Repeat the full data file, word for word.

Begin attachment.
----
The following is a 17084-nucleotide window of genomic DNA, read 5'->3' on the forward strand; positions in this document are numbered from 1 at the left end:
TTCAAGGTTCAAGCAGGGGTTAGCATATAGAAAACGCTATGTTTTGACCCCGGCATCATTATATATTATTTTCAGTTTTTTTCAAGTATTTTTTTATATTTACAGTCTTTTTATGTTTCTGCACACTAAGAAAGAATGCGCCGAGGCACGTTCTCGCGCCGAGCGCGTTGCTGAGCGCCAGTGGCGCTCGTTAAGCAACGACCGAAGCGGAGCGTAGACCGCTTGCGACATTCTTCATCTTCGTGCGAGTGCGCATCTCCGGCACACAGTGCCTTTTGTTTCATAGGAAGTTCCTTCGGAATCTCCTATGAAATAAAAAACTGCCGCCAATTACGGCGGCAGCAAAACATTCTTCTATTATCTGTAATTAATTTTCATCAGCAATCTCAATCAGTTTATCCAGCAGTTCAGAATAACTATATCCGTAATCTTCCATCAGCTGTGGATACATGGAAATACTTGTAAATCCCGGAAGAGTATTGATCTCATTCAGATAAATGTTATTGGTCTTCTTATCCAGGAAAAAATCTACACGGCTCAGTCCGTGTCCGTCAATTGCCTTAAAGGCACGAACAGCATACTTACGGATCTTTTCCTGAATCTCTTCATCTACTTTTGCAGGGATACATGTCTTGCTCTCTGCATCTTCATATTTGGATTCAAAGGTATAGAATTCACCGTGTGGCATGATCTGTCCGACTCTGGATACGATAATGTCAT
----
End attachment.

The following is a 17084-nucleotide window of genomic DNA, read 5'->3' on the forward strand; positions in this document are numbered from 1 at the left end:
TTCAAGGTTCAAGCAGGGGTTAGCATATAGAAAACGCTATGTTTTGACCCCGGCATCATTATATATTATTTTCAGTTTTTTTCAAGTATTTTTTTATATTTACAGTCTTTTTATGTTTCTGCACACTAAGAAAGAATGCGCCGAGGCACGTTCTCGCGCCGAGCGCGTTGCTGAGCGCCAGTGGCGCTCGTTAAGCAACGACCGAAGCGGAGCGTAGACCGCTTGCGACATTCTTCATCTTCGTGCGAGTGCGCATCTCCGGCACACAGTGCCTTTTGTTTCATAGGAAGTTCCTTCGGAATCTCCTATGAAATAAAAAACTGCCGCCAATTACGGCGGCAGCAAAACATTCTTCTATTATCTGTAATTAATTTTCATCAGCAATCTCAATCAGTTTATCCAGCAGTTCAGAATAACTATATCCGTAATCTTCCATCAGCTGTGGATACATGGAAATACTTGTAAATCCCGGAAGAGTATTGATCTCATTCAGATAAATGTTATTGGTCTTCTTATCCAGGAAAAAATCTACACGGCTCAGTCCGTGTCCGTCAATTGCCTTAAAGGCACGAACAGCATACTTACGGATCTTTTCCTGAATCTCTTCATCTACTTTTGCAGGGATACATGTCTTGCTCTCTGCATCTTCATATTTGGATTCAAAGGTATAGAATTCACCGTGTGGCATGATCTGTCCGACTCTGGATACGATAATGTCAT